New York

Jay Miller

Richard Green Gallery

It’s a relief to know that, in 1966–67, when Pop art and Minimalism were in their heyday, these intimate pictures of biblical scenes were being made. Historical circumstances have changed our perception of these paintings by Jay Milder, almost 50 of which were shown here: their expressionism no longer seems as outlandish and retardataire as it must have in the year of their making. Moreover, their expressionism is not so much aggressive and violent as exuberant, giving off a rather benevolent aura.

With innocence and wit, Milder renders various biblical scenes in a kind of Hasidic dance of gestures so joyously rapid as to seem unstoppable. In a sense, they synthesize and update both the Bible and Martin Buber’s Hasidic stories. Some of them have been transposed to the New York subway; the expulsion from Eden, for example, occurs on the IRT. But I don’t think the narrative dimension of these works counts as much as their cabalistic import. According to a mystical 16th-century interpretation of cabalistic doctrine, when the Messiah finally comes the scriptures will undergo a perceptual transformation, with people reading the white space between the Hebrew letters rather than the black letters themselves. This negative space, or “white light,” is where spirit resides. Milder tries to make this space tangible, articulating it in earth colors, particularly a sullen gray-green that seems to belie it. But “in the beginning” the spirit materialized itself as fertile nature—which seems to be the point of Milder’s color here. Indeed, the works are generally about fertility, as even two pictures about plagues make clear. In both of these works, the plague creatures—a trio of frogs in Plague VI, representing one of the ten biblical plagues, and Plague VI’s rats, those carriers of the pestilence of the “black death”—seem more playful than evil. Milder depicts them as creatures spawned out of spirit, pure and innocent, presented as a celebration of animal life and the fecundity of nature.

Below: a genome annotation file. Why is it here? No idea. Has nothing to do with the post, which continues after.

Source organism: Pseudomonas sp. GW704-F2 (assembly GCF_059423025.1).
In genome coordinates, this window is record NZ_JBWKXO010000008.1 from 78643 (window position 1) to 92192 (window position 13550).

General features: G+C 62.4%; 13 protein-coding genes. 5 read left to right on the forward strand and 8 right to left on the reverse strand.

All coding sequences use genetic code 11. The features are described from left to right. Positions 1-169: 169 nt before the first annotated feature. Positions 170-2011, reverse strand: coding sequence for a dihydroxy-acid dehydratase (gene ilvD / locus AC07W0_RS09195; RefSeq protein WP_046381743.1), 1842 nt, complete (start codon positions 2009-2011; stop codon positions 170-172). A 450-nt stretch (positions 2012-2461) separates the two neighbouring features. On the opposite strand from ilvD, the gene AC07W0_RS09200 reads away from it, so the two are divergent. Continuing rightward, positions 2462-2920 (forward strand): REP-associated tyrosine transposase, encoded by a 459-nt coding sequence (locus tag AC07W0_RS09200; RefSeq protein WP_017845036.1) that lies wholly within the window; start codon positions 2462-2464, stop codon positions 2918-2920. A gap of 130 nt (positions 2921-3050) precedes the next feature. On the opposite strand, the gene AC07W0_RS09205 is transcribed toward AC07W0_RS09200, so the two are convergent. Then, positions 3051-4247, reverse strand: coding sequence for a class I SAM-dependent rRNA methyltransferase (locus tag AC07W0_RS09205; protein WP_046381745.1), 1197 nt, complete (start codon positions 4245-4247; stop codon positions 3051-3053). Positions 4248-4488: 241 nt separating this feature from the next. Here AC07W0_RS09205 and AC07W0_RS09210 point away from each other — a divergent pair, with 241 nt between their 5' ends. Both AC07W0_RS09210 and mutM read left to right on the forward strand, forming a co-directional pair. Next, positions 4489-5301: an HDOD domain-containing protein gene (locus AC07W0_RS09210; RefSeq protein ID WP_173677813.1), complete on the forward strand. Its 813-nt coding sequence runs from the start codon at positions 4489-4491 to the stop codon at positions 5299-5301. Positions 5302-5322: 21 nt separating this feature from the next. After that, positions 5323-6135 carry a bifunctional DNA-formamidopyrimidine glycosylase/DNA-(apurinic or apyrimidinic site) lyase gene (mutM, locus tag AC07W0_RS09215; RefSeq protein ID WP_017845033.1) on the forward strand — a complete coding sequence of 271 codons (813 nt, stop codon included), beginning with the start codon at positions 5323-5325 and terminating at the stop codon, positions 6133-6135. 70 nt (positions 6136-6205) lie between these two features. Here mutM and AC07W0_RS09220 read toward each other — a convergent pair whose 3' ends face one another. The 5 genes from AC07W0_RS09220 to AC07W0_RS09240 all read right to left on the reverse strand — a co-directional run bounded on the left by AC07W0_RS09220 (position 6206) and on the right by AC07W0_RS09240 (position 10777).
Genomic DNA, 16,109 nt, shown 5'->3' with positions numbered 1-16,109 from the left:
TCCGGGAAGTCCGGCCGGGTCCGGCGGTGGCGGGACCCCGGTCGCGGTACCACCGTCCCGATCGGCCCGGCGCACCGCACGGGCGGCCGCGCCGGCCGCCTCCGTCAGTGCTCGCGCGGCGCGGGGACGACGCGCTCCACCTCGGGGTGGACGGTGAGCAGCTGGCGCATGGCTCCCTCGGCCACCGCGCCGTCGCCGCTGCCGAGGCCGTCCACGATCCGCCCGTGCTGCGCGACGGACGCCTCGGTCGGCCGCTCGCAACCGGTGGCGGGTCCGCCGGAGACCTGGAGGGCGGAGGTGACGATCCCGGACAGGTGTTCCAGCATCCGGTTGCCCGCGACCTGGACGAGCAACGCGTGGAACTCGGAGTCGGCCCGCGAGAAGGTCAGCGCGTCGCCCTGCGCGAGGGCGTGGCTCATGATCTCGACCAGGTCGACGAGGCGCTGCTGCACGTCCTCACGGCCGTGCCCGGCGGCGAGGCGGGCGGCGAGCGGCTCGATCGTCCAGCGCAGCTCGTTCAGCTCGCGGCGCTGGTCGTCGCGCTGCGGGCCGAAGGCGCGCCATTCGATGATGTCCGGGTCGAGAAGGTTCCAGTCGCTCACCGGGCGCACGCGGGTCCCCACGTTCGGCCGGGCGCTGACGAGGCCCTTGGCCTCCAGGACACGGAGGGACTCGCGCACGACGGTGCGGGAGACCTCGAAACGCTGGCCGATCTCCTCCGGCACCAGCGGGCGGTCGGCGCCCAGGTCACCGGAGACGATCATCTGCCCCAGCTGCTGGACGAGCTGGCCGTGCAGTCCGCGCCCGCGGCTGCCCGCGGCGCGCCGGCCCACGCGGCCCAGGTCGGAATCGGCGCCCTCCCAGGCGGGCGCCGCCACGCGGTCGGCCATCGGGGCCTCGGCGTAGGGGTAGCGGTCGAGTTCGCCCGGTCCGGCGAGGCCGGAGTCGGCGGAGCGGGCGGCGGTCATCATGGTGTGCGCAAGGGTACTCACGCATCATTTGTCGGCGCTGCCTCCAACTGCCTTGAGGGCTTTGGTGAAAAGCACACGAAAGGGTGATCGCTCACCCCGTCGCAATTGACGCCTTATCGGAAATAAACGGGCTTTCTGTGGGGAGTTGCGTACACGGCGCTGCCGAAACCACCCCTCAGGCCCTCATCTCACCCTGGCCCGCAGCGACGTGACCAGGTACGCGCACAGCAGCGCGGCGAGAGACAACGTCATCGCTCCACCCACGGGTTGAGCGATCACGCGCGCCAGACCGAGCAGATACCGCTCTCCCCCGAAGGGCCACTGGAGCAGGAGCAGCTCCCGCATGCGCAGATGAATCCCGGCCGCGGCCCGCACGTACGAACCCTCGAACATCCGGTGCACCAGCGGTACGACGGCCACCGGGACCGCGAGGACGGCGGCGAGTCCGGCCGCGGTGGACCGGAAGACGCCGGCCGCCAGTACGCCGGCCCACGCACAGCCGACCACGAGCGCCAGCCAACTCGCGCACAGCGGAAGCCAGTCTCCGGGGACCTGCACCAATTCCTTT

Most of these works are extremely small and hectic, to the extent that they seem to have no structure—just a putting down of dynamic clusters of painted strokes. Their painterliness is not particularly startling, but the total effect is. However, one work, the largest, After the Rainbow (Destruction of the Covenant), has a special toughness to it, formally and conceptually. Here, a self-conflicted figure—part animal and part human, even hermaphroditic—is shown ambiguously straddling a rainbow while floating above the rooftops of a city and its sinister creatures. Although the image is clearly apocalyptic, the ambiguity of the central figure suggests the uncertainty of the outcome of the struggle between good and evil, the reparative and the destructive. God’s creation is after all unpredictable, which is partly why we respond to it ambivalently—a theme that shows up as an undercurrent in every one of these works. This ambivalence is inherent in the very process of the paint and color, beneath the deceptive cuteness of many of the pictures, and gives the entire series an impressive weight—impressive enough for me to say, perhaps extravagantly, that, after Nolde’s biblical pictures, these are the best and most integral group of biblical pictures in the 20th-century.

Donald Kuspit